• Copyrights: A registered copyright protects original works of authorship, such as books, music, or software. A copyright also includes the right to reproduce, distribute, or make derivative works from the copyright. A copyright is obtained by being fixed to a tangible medium of expression which can be registered. As such, a copyright protects a particular form of expression, but not ideas or concepts. The mere transfer of a physical object, e.g. book, sheet music, a DVD, does not transfer the copyright unless the copyright is expressly identified in order to transfer title to the copyright to another individual. While a copyright can vest without registration, in an unregistered form a copyright will be far more difficult to enforce. Moreover, at common law, an unregistered copyright is more limited in its scope. If the copyright is to be registered, it can be registered at any time. Similar to the patent, a copyright can be acquired in an employment setting; often the employment contract will identify who is to own the copyright materials. Generally, an individual may possess a copyright for their lifetime plus 70 years. However, copyrights registered prior to 1978 are subject to different rules.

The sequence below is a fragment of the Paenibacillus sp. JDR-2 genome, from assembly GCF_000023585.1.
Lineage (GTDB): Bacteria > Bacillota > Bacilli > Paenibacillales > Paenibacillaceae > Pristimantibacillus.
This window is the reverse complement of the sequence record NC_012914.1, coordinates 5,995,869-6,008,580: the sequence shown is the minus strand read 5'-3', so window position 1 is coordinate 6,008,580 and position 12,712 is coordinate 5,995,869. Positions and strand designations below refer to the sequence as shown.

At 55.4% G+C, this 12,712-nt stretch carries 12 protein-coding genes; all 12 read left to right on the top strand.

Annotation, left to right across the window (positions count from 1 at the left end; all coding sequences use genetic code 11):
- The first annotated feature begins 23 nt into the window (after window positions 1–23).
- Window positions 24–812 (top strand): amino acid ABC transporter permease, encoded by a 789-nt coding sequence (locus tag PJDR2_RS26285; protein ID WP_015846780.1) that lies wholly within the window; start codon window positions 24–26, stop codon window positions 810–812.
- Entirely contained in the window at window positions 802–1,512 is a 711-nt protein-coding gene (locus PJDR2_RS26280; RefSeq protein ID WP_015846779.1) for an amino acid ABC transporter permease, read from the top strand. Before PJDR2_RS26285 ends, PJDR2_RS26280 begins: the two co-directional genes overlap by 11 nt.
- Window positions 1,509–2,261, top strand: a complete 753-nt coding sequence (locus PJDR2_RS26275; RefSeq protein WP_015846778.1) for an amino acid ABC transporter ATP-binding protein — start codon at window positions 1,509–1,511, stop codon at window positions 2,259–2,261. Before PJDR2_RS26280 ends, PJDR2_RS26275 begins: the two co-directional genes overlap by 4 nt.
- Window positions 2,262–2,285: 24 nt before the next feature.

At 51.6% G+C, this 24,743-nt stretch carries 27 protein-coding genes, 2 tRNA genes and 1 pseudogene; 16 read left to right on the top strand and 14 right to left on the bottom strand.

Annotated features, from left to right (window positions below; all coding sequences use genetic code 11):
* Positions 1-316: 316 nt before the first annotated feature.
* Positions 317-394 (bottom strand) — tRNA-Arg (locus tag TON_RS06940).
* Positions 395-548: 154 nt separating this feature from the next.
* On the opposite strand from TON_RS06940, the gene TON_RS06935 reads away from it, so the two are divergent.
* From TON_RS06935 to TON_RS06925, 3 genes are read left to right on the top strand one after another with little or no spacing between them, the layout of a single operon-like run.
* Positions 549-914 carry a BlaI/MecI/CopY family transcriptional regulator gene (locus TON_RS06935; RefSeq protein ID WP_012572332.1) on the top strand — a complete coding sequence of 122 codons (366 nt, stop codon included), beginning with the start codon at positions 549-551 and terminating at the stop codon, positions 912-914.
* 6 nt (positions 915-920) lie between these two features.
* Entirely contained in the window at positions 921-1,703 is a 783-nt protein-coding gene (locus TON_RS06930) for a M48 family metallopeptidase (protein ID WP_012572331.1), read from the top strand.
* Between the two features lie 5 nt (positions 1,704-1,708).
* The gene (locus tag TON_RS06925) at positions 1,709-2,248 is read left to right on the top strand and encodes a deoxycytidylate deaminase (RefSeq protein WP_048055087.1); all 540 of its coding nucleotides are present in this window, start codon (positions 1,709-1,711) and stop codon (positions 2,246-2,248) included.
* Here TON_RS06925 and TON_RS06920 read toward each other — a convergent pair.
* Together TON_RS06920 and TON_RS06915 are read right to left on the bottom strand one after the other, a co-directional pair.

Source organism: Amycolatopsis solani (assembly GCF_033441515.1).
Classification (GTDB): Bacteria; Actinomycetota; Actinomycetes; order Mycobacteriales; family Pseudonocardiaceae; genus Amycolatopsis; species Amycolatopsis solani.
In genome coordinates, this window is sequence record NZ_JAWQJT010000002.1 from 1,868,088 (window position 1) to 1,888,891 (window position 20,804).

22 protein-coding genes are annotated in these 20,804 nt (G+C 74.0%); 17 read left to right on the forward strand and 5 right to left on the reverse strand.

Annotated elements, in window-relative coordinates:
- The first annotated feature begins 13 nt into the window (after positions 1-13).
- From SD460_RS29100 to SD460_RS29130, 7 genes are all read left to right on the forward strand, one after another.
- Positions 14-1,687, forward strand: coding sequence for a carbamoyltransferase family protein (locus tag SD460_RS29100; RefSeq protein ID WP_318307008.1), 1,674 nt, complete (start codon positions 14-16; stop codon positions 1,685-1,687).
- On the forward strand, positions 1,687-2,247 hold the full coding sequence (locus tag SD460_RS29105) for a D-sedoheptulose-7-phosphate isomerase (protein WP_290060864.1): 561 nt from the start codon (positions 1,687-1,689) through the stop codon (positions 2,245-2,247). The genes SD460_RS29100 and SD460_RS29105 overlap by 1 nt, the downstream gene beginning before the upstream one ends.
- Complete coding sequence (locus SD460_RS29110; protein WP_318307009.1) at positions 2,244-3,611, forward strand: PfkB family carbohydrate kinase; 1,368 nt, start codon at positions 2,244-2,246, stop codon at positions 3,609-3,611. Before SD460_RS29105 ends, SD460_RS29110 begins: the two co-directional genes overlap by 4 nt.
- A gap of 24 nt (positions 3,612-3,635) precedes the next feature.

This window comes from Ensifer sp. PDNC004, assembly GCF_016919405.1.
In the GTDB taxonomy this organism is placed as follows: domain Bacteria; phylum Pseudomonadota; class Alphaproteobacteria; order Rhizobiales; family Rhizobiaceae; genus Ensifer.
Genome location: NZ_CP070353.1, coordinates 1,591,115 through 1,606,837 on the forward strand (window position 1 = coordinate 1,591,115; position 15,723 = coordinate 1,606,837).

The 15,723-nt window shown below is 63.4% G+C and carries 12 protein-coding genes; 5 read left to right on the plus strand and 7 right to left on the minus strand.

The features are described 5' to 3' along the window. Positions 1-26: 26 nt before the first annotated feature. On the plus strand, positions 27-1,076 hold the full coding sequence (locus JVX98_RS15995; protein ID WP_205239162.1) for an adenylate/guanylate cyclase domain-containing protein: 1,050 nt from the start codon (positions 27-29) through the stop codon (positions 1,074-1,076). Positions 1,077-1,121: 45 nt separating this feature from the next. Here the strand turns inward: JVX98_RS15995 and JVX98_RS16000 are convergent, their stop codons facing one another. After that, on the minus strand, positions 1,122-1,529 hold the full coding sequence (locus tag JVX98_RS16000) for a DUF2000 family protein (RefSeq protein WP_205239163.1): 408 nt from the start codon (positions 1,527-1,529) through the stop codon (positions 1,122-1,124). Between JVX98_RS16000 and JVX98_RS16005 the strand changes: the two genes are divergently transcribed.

• Pre-1978:  For a copyright that was registered prior to 1978 the duration of the copyright is 28 years plus a 67 renewal period. Some court cases have interpreted that renewal term as being a mere expectancy, so that if the author is still alive at the time of the renewal, a grant of these rights will be held valid, but if the author dies prior to that renewal period, the transfer of the renewal rights to the original grantee would be ineffective and the renewal rights associated with the copyright will be transferred only pursuant to the federal copyright statute. There are no termination rights associated with pre-1978 copyright licenses.
  • Post-1978:  For a copyright that was registered after 1977 the duration of the copyright is the life of its author plus 70 years. There is no renewal term for these post-1977 copyrights. Most types of copyright licenses executed after 1977 may be terminated by its author, or the author’s surviving spouse, children, grandchildren or the personal representative of the author’s estate, in that order of priority, during a 5-year period that begins 35 years after the license was executed or the date of the first publication of the copy written work.